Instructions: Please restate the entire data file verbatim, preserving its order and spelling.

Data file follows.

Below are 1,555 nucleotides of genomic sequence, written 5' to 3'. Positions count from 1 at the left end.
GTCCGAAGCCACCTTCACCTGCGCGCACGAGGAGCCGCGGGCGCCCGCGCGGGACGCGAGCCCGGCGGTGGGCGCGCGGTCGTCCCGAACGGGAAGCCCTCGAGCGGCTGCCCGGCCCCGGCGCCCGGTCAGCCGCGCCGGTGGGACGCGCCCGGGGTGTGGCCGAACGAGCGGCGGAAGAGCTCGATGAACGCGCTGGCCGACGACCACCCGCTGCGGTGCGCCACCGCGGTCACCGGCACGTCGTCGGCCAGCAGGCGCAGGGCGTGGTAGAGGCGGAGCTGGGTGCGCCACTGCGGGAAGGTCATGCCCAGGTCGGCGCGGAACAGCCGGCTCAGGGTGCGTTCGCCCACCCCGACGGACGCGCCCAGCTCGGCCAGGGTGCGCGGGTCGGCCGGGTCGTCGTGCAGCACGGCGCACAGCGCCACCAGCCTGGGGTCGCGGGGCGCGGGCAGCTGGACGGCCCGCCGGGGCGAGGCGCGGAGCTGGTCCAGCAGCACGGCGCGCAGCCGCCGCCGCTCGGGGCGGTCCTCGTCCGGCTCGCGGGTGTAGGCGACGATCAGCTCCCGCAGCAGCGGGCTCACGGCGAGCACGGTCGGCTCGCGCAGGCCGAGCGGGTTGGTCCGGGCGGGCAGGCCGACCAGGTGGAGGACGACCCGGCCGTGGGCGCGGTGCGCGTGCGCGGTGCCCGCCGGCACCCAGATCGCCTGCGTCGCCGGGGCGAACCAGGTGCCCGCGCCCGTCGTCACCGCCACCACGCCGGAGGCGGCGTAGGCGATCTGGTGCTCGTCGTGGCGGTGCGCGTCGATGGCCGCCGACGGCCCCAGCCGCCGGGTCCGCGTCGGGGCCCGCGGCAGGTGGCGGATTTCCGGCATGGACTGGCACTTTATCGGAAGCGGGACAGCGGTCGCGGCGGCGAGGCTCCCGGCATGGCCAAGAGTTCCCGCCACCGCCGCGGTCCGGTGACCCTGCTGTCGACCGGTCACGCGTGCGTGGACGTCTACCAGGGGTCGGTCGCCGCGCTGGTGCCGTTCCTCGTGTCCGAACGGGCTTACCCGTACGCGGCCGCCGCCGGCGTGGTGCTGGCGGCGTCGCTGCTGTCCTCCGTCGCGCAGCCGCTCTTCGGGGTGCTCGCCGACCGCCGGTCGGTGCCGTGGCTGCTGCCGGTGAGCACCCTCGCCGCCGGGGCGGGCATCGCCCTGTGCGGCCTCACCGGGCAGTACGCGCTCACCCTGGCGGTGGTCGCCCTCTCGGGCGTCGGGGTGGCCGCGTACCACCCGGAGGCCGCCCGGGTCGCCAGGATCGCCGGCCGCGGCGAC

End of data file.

Below are 1,555 nucleotides of genomic sequence, written 5' to 3'. Positions count from 1 at the left end.
GTCCGAAGCCACCTTCACCTGCGCGCACGAGGAGCCGCGGGCGCCCGCGCGGGACGCGAGCCCGGCGGTGGGCGCGCGGTCGTCCCGAACGGGAAGCCCTCGAGCGGCTGCCCGGCCCCGGCGCCCGGTCAGCCGCGCCGGTGGGACGCGCCCGGGGTGTGGCCGAACGAGCGGCGGAAGAGCTCGATGAACGCGCTGGCCGACGACCACCCGCTGCGGTGCGCCACCGCGGTCACCGGCACGTCGTCGGCCAGCAGGCGCAGGGCGTGGTAGAGGCGGAGCTGGGTGCGCCACTGCGGGAAGGTCATGCCCAGGTCGGCGCGGAACAGCCGGCTCAGGGTGCGTTCGCCCACCCCGACGGACGCGCCCAGCTCGGCCAGGGTGCGCGGGTCGGCCGGGTCGTCGTGCAGCACGGCGCACAGCGCCACCAGCCTGGGGTCGCGGGGCGCGGGCAGCTGGACGGCCCGCCGGGGCGAGGCGCGGAGCTGGTCCAGCAGCACGGCGCGCAGCCGCCGCCGCTCGGGGCGGTCCTCGTCCGGCTCGCGGGTGTAGGCGACGATCAGCTCCCGCAGCAGCGGGCTCACGGCGAGCACGGTCGGCTCGCGCAGGCCGAGCGGGTTGGTCCGGGCGGGCAGGCCGACCAGGTGGAGGACGACCCGGCCGTGGGCGCGGTGCGCGTGCGCGGTGCCCGCCGGCACCCAGATCGCCTGCGTCGCCGGGGCGAACCAGGTGCCCGCGCCCGTCGTCACCGCCACCACGCCGGAGGCGGCGTAGGCGATCTGGTGCTCGTCGTGGCGGTGCGCGTCGATGGCCGCCGACGGCCCCAGCCGCCGGGTCCGCGTCGGGGCCCGCGGCAGGTGGCGGATTTCCGGCATGGACTGGCACTTTATCGGAAGCGGGACAGCGGTCGCGGCGGCGAGGCTCCCGGCATGGCCAAGAGTTCCCGCCACCGCCGCGGTCCGGTGACCCTGCTGTCGACCGGTCACGCGTGCGTGGACGTCTACCAGGGGTCGGTCGCCGCGCTGGTGCCGTTCCTCGTGTCCGAACGGGCTTACCCGTACGCGGCCGCCGCCGGCGTGGTGCTGGCGGCGTCGCTGCTGTCCTCCGTCGCGCAGCCGCTCTTCGGGGTGCTCGCCGACCGCCGGTCGGTGCCGTGGCTGCTGCCGGTGAGCACCCTCGCCGCCGGGGCGGGCATCGCCCTGTGCGGCCTCACCGGGCAGTACGCGCTCACCCTGGCGGTGGTCGCCCTCTCGGGCGTCGGGGTGGCCGCGTACCACCCGGAGGCCGCCCGGGTCGCCAGGATCGCCGGCCGCGGCGAC